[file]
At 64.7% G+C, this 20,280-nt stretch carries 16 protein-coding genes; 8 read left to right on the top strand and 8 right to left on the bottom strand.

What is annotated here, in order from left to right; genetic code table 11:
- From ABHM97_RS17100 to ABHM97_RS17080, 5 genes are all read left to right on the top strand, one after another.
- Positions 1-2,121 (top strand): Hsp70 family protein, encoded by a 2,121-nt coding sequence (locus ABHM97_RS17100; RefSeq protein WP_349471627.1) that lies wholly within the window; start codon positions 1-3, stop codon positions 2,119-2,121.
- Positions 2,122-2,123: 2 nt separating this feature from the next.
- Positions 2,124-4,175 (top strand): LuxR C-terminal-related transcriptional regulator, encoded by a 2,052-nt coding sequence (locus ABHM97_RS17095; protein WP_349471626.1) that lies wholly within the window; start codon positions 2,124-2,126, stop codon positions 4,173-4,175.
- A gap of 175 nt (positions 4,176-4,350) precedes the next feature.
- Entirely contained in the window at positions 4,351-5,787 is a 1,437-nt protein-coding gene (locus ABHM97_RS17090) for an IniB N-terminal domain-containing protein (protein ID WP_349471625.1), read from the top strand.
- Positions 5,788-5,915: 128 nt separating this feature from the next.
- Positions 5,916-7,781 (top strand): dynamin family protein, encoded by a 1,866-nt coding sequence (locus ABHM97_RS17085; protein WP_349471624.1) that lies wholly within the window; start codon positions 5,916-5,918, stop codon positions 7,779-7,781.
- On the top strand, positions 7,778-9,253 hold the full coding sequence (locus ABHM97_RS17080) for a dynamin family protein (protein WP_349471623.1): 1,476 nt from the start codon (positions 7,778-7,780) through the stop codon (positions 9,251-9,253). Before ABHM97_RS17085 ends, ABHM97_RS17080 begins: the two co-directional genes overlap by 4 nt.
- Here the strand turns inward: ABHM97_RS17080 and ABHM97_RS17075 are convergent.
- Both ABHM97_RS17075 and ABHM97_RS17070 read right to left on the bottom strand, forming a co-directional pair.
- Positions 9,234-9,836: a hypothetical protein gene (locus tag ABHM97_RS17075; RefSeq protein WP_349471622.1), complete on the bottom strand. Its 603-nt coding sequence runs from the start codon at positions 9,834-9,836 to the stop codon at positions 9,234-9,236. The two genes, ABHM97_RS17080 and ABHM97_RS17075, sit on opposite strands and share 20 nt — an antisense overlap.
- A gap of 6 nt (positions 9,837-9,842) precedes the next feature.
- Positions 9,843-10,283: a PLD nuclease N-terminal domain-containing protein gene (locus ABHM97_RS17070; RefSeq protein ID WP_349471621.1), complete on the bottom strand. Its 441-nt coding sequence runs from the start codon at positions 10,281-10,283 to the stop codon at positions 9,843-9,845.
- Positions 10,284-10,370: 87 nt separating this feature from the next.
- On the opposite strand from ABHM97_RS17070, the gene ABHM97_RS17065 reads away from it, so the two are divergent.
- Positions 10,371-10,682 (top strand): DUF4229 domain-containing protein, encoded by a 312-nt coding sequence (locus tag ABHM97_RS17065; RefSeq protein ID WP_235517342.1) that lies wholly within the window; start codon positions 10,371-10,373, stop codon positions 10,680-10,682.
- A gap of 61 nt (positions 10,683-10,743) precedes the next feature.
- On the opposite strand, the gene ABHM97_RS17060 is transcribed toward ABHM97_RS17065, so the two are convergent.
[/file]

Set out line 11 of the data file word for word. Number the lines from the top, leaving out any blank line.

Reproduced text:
- On the top strand, positions 7,778-9,253 hold the full coding sequence (locus ABHM97_RS17080) for a dynamin family protein (protein WP_349471623.1): 1,476 nt from the start codon (positions 7,778-7,780) through the stop codon (positions 9,251-9,253). Before ABHM97_RS17085 ends, ABHM97_RS17080 begins: the two co-directional genes overlap by 4 nt.